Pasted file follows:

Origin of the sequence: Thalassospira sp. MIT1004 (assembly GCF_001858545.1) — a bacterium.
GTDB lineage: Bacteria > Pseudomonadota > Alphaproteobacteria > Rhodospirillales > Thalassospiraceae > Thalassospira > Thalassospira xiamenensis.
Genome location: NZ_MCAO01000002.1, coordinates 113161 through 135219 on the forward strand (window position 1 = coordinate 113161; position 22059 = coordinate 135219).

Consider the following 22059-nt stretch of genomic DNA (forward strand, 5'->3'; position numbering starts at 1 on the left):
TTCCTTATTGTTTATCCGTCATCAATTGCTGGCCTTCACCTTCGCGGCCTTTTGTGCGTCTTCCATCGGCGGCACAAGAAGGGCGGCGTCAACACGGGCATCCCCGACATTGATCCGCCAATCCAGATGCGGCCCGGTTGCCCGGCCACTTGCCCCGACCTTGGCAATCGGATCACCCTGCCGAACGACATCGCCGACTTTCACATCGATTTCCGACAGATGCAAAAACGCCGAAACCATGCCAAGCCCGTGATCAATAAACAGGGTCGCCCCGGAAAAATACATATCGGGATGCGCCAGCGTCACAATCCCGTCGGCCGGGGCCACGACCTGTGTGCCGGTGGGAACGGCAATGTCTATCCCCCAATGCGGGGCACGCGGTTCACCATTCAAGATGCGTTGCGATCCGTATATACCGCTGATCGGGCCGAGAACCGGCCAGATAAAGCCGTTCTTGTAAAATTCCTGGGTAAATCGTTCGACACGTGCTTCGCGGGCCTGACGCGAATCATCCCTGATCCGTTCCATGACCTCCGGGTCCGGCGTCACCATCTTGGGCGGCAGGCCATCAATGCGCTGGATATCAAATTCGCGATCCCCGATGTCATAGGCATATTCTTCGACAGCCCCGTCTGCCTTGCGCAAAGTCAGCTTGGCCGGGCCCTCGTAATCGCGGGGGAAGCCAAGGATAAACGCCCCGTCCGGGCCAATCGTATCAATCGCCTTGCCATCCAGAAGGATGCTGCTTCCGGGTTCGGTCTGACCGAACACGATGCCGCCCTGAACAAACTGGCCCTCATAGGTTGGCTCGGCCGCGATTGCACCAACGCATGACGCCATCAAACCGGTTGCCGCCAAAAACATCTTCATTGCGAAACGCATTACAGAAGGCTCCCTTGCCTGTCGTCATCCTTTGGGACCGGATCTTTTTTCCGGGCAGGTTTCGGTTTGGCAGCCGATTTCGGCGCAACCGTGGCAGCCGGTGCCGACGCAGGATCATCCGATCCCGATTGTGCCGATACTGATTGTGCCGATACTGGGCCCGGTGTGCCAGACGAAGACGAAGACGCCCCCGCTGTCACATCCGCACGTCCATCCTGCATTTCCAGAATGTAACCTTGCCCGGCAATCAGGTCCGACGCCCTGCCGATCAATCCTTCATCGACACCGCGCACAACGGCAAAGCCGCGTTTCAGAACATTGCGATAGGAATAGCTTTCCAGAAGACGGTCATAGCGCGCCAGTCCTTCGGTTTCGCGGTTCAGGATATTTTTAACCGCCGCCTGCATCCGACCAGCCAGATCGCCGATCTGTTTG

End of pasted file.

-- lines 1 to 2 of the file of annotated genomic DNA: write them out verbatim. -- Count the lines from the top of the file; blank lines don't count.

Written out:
Origin of the sequence: Thalassospira sp. MIT1004 (assembly GCF_001858545.1) — a bacterium.
GTDB lineage: Bacteria > Pseudomonadota > Alphaproteobacteria > Rhodospirillales > Thalassospiraceae > Thalassospira > Thalassospira xiamenensis.